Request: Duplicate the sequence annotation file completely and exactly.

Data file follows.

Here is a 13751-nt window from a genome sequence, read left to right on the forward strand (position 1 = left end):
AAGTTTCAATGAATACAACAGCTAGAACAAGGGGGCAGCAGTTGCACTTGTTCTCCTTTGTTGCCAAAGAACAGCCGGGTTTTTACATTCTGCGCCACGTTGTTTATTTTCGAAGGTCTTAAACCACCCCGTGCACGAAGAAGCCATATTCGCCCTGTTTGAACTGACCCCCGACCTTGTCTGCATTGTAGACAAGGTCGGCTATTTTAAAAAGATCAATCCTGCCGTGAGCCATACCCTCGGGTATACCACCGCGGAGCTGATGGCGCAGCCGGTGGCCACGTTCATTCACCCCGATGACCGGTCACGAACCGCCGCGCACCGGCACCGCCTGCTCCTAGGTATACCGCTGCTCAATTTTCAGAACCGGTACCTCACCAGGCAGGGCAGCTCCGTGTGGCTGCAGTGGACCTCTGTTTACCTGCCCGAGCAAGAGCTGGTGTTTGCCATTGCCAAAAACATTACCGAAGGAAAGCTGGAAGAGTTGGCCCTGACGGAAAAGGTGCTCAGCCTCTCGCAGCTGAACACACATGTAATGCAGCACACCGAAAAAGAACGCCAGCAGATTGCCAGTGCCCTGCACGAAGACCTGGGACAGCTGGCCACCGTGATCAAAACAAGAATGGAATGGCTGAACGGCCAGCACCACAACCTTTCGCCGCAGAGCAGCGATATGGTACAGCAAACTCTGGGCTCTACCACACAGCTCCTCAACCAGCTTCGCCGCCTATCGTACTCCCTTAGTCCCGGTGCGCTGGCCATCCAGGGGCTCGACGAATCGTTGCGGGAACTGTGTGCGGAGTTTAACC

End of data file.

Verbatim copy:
Here is a 13751-nt window from a genome sequence, read left to right on the forward strand (position 1 = left end):
AAGTTTCAATGAATACAACAGCTAGAACAAGGGGGCAGCAGTTGCACTTGTTCTCCTTTGTTGCCAAAGAACAGCCGGGTTTTTACATTCTGCGCCACGTTGTTTATTTTCGAAGGTCTTAAACCACCCCGTGCACGAAGAAGCCATATTCGCCCTGTTTGAACTGACCCCCGACCTTGTCTGCATTGTAGACAAGGTCGGCTATTTTAAAAAGATCAATCCTGCCGTGAGCCATACCCTCGGGTATACCACCGCGGAGCTGATGGCGCAGCCGGTGGCCACGTTCATTCACCCCGATGACCGGTCACGAACCGCCGCGCACCGGCACCGCCTGCTCCTAGGTATACCGCTGCTCAATTTTCAGAACCGGTACCTCACCAGGCAGGGCAGCTCCGTGTGGCTGCAGTGGACCTCTGTTTACCTGCCCGAGCAAGAGCTGGTGTTTGCCATTGCCAAAAACATTACCGAAGGAAAGCTGGAAGAGTTGGCCCTGACGGAAAAGGTGCTCAGCCTCTCGCAGCTGAACACACATGTAATGCAGCACACCGAAAAAGAACGCCAGCAGATTGCCAGTGCCCTGCACGAAGACCTGGGACAGCTGGCCACCGTGATCAAAACAAGAATGGAATGGCTGAACGGCCAGCACCACAACCTTTCGCCGCAGAGCAGCGATATGGTACAGCAAACTCTGGGCTCTACCACACAGCTCCTCAACCAGCTTCGCCGCCTATCGTACTCCCTTAGTCCCGGTGCGCTGGCCATCCAGGGGCTCGACGAATCGTTGCGGGAACTGTGTGCGGAGTTTAACC